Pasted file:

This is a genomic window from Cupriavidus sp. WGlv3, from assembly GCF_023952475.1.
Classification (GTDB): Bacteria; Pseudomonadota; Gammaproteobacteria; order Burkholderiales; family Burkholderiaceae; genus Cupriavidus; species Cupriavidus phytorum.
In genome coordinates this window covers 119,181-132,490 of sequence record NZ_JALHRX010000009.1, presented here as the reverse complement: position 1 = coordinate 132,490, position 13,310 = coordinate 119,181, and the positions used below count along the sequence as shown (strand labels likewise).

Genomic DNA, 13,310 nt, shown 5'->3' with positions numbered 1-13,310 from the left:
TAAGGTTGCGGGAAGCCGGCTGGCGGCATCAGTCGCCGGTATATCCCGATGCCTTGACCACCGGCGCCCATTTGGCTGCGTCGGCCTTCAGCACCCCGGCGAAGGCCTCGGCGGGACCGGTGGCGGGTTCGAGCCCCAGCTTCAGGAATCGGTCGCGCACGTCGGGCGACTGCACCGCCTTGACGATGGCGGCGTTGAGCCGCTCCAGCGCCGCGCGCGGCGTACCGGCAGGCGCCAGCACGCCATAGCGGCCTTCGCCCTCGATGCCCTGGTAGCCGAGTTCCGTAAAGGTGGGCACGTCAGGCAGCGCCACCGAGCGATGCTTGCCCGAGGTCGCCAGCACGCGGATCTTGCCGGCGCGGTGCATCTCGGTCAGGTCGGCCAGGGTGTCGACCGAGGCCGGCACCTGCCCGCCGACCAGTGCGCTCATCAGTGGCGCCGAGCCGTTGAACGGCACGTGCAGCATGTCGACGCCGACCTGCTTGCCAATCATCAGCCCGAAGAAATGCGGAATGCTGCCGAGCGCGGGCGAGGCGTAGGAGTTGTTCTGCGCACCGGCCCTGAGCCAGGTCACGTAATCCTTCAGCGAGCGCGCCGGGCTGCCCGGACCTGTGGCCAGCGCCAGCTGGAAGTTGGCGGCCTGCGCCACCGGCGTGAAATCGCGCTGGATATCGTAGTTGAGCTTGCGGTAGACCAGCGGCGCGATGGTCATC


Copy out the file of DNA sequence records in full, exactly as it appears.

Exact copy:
This is a genomic window from Cupriavidus sp. WGlv3, from assembly GCF_023952475.1.
Classification (GTDB): Bacteria; Pseudomonadota; Gammaproteobacteria; order Burkholderiales; family Burkholderiaceae; genus Cupriavidus; species Cupriavidus phytorum.
In genome coordinates this window covers 119,181-132,490 of sequence record NZ_JALHRX010000009.1, presented here as the reverse complement: position 1 = coordinate 132,490, position 13,310 = coordinate 119,181, and the positions used below count along the sequence as shown (strand labels likewise).

Genomic DNA, 13,310 nt, shown 5'->3' with positions numbered 1-13,310 from the left:
TAAGGTTGCGGGAAGCCGGCTGGCGGCATCAGTCGCCGGTATATCCCGATGCCTTGACCACCGGCGCCCATTTGGCTGCGTCGGCCTTCAGCACCCCGGCGAAGGCCTCGGCGGGACCGGTGGCGGGTTCGAGCCCCAGCTTCAGGAATCGGTCGCGCACGTCGGGCGACTGCACCGCCTTGACGATGGCGGCGTTGAGCCGCTCCAGCGCCGCGCGCGGCGTACCGGCAGGCGCCAGCACGCCATAGCGGCCTTCGCCCTCGATGCCCTGGTAGCCGAGTTCCGTAAAGGTGGGCACGTCAGGCAGCGCCACCGAGCGATGCTTGCCCGAGGTCGCCAGCACGCGGATCTTGCCGGCGCGGTGCATCTCGGTCAGGTCGGCCAGGGTGTCGACCGAGGCCGGCACCTGCCCGCCGACCAGTGCGCTCATCAGTGGCGCCGAGCCGTTGAACGGCACGTGCAGCATGTCGACGCCGACCTGCTTGCCAATCATCAGCCCGAAGAAATGCGGAATGCTGCCGAGCGCGGGCGAGGCGTAGGAGTTGTTCTGCGCACCGGCCCTGAGCCAGGTCACGTAATCCTTCAGCGAGCGCGCCGGGCTGCCCGGACCTGTGGCCAGCGCCAGCTGGAAGTTGGCGGCCTGCGCCACCGGCGTGAAATCGCGCTGGATATCGTAGTTGAGCTTGCGGTAGACCAGCGGCGCGATGGTCATC